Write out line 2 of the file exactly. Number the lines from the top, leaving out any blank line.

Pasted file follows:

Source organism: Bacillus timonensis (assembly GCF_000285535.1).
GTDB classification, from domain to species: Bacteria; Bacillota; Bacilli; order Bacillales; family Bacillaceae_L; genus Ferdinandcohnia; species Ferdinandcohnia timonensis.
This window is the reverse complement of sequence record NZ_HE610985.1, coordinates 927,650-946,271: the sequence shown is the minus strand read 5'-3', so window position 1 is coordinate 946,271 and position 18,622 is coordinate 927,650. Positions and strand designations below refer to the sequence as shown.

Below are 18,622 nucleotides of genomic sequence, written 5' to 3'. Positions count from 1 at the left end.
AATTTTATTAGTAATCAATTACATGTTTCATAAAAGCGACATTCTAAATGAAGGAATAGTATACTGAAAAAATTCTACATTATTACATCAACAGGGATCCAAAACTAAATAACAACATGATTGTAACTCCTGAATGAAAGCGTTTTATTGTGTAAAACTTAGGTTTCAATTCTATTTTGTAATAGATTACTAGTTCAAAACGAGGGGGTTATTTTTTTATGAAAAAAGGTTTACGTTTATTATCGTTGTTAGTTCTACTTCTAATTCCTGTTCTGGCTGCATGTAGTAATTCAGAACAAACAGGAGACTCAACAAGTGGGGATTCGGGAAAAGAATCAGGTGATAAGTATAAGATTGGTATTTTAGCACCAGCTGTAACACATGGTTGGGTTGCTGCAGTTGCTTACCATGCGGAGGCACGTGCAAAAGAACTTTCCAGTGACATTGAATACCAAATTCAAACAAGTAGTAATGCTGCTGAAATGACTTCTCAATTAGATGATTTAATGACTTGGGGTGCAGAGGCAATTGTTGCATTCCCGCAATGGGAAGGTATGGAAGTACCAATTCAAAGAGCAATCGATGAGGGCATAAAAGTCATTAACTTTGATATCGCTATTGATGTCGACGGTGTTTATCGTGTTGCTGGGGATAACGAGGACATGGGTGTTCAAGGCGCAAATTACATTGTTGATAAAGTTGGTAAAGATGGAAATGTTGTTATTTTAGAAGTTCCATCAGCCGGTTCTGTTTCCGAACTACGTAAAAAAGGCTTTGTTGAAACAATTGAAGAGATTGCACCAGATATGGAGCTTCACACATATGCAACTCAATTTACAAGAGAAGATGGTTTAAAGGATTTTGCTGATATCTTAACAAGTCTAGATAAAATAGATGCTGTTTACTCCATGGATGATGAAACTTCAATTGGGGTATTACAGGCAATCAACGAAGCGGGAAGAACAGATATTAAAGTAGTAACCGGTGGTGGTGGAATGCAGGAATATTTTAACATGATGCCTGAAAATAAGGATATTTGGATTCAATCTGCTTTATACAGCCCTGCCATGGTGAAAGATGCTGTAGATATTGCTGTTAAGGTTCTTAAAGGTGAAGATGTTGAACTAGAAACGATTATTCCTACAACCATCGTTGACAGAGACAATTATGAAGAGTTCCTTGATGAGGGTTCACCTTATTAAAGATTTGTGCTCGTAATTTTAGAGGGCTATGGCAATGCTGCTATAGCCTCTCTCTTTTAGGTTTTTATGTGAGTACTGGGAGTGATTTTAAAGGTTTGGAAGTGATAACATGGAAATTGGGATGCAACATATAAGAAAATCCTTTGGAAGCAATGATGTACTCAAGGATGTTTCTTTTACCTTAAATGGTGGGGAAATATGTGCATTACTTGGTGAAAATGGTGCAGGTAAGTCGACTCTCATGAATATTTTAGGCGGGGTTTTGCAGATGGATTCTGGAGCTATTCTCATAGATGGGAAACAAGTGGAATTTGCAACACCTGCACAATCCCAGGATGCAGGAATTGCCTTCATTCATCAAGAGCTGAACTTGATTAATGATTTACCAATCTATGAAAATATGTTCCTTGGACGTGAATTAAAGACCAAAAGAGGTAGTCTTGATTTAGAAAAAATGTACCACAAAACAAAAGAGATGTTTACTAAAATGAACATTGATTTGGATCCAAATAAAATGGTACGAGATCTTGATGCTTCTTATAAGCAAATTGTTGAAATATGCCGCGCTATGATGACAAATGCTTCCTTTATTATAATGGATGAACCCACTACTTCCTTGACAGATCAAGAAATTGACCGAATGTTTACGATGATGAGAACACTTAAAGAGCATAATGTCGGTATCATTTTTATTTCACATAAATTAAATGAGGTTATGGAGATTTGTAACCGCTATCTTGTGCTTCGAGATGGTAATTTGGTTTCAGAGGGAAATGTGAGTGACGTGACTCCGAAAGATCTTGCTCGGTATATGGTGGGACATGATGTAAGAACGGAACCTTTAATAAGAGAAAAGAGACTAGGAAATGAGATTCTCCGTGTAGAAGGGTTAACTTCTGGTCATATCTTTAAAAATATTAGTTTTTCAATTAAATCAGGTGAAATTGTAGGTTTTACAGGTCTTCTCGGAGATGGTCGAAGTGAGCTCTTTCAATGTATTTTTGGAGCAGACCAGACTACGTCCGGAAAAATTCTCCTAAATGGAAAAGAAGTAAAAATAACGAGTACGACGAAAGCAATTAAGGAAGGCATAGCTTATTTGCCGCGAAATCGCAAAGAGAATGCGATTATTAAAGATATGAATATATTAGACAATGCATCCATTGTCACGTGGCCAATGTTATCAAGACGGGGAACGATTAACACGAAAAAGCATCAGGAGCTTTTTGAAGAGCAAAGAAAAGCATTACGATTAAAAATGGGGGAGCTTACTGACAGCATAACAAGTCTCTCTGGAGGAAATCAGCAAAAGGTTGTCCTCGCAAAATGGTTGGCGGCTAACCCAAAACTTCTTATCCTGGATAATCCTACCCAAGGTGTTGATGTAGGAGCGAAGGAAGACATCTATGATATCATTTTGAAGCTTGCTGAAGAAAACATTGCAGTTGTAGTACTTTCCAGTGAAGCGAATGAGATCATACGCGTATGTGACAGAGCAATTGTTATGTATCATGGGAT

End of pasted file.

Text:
GTDB classification, from domain to species: Bacteria; Bacillota; Bacilli; order Bacillales; family Bacillaceae_L; genus Ferdinandcohnia; species Ferdinandcohnia timonensis.